The cupboard under my kitchen sink at home used to be loosely stuffed with reusable bags that I had acquired over the years. Most of them were cheap promotional bags that I got for free - too thin for a serious grocery trip, but too thick to simply use as a disposable garbage bag. I already knew how to recycle reusable bags, but it seemed like a waste to do that with a bag that was used only once.
So I started trying to incorporate them into everyday activities as much as possible, and I was thrilled to discover some great new possibilities for my reusable bags that didn’t involve immediate recycling or the landfill. If you have a stash of your own reusable bags that you don’t know what to do with, hopefully my findings will help you out!
1. Hanging Planter
I’ve seen old bleach and soda bottles used as upside-down planters before, but those systems always require makeshift handles of some kind, plus I don’t find a brightly-labelled bleach bottle to be the most attractive household or garden decoration. But a reusable bag already has handles sewn on, and doesn't look quite so rough as a hacked-up bottle.
2. Beach Tote
In the past I’ve always used my trusty backpack for beach trips, but always hated putting my wet, sandy beach stuff back into it to go home. Instead, now I use an old reusable bag and stop worrying about my high-end backpack! Plus, most reusable bags are made from a fabric that is derived from plastic, so they’re water resistant. This means that my soggy beach clothes won’t soak the car seats on the drive home, and that’s a win for me.
3. Picnic Bag
The reusable bags I get for free are never strong enough to feel safe for a full load of groceries, but they are fine for just carrying a meal or two! An added bonus is that I can toss all the used food containers back into the bag and simply wash it in the sink later - something I never have been able to do with a picnic basket.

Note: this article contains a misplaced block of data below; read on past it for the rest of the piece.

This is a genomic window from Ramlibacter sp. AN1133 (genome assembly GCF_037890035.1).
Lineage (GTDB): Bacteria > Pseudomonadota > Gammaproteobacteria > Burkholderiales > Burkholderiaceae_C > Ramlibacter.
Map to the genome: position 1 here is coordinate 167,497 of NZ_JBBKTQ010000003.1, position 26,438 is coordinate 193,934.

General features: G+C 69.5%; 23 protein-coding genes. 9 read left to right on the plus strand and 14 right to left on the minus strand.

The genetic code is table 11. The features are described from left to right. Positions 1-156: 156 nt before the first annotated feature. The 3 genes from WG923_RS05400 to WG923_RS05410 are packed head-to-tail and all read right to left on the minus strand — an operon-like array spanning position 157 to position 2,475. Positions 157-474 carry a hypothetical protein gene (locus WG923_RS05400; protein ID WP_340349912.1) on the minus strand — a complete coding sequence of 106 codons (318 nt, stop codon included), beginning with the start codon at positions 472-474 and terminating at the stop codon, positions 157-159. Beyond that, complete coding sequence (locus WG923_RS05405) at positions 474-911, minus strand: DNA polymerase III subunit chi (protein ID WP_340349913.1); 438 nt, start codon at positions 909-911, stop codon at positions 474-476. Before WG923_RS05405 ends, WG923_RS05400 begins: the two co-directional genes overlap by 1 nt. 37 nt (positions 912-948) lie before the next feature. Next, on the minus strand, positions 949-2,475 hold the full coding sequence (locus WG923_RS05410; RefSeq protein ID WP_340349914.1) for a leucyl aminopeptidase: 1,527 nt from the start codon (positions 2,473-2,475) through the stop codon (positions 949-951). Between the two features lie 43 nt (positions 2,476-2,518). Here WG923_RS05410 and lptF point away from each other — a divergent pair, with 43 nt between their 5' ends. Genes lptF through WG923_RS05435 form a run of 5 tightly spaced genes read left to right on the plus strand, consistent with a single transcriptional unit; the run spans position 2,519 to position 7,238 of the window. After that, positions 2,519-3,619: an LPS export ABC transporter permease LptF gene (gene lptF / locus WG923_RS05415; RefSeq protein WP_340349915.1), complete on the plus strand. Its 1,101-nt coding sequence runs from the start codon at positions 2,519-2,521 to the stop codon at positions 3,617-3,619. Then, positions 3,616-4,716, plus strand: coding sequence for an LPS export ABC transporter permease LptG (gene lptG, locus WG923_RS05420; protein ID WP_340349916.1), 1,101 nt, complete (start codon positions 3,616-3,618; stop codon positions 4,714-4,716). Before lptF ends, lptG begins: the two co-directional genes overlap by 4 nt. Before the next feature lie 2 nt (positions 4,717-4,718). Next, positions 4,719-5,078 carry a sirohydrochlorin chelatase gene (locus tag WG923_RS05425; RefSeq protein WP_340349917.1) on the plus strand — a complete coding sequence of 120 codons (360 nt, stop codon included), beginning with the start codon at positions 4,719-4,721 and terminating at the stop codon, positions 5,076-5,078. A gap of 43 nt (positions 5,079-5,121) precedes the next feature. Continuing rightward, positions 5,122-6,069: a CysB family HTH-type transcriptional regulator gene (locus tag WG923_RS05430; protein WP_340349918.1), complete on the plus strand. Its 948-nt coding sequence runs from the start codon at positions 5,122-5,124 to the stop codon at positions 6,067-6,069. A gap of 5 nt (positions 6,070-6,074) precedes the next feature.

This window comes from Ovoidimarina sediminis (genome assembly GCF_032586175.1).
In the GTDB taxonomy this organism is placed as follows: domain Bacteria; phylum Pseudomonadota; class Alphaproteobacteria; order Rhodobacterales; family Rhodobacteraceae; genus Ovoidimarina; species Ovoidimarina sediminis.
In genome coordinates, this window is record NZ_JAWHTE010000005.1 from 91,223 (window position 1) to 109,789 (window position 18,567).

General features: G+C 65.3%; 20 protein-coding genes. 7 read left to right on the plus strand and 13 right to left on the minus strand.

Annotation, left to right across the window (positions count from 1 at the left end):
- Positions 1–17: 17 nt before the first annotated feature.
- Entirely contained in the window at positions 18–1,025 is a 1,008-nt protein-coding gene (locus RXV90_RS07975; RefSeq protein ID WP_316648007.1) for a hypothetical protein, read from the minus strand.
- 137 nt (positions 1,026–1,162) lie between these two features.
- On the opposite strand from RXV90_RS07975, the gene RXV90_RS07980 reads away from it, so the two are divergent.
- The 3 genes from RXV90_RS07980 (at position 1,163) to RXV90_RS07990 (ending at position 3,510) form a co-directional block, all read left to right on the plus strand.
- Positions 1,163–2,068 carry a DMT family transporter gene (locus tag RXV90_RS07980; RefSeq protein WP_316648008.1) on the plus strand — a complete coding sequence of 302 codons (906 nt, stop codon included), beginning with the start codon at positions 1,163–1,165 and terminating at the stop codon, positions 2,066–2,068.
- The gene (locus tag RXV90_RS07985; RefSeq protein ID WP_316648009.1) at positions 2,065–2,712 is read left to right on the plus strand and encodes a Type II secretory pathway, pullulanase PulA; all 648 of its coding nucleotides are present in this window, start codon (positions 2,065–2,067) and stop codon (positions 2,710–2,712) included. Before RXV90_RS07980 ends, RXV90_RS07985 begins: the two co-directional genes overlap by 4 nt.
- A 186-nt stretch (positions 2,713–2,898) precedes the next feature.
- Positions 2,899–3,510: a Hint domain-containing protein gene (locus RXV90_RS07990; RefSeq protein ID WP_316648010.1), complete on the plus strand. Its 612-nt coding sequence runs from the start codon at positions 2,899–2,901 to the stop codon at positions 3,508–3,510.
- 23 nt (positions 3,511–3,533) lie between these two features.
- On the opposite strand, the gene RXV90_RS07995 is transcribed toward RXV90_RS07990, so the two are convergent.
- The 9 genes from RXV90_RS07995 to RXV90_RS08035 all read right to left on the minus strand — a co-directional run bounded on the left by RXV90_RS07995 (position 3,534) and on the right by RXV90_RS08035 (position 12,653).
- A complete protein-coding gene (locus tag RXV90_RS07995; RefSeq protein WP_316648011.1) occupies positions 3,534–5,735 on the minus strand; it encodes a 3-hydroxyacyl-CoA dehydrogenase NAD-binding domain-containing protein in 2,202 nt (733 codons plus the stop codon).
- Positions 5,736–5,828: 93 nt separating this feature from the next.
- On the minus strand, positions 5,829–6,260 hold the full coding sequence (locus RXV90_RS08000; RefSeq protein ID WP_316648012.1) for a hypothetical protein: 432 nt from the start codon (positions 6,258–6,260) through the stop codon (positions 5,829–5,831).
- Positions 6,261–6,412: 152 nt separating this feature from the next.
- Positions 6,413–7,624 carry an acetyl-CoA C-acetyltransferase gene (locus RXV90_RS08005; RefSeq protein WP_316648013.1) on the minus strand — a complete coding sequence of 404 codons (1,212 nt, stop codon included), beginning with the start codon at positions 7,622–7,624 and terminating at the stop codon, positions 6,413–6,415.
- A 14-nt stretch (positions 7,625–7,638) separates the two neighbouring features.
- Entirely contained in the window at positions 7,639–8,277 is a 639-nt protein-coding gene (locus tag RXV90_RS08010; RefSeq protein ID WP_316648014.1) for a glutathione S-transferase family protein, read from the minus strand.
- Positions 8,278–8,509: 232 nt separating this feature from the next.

4. First Aid Kit
It’s always a good idea to keep a few bandaids and a roll of gauze in the car as a precaution. If you’re anything like me though, your first-aid supplies are dumped in the glove box of your car along with a handful of McDonald’s salt and pepper packets, some spare change, and some old tissues. It’s much easier (and cleaner) to store your first-aid basics in a reusable bag, which will keep them tidily removed from all the other things your car somehow collects.
5. Car Trash Bag
What do you do with a sticky chocolate bar wrapper on a road trip? Or how about a wrapper for the sub you picked up while driving off to visit family? You could stuff your glove box with garbage, but think about how much tidier your car would be if you used a reusable bag for the trash. Plus, you can empty and wash it as many times as you like, keeping your car tidy and fresh.
6. Hobby Bag
My mom is an avid knitter, and always has been. As a kid, I remember taking road trips as a family where the steady click-click of her knitting needles would keep time as the miles rolled away beneath us. Today, my hobby of choice is reading - particularly when riding the subway - and nothing makes a better book bag that a great cotton tote bag.
7. Laundry Wash Bag
Some items simply don’t do well in a harsher laundry load, but instead of wasting time and water on a separate laundry load for delicate items, you can use your reusable mesh produce bags as a laundry wash bag as well. One bag, two uses - the minimalist dream.
So whether you have a stash of promo bags on your hands like I did, or if you have some cotton totes or mesh produce bags on your hands that you’d like to get some extra use out of, these tips will have you well on your way to making better use of what you already have.And if you’re looking to find some great reusable bags, we’re proud to offer our collection of GoGreenBags, featuring sturdy reusable grocery bags, stylish shopping totes, and versatile mesh produce bags.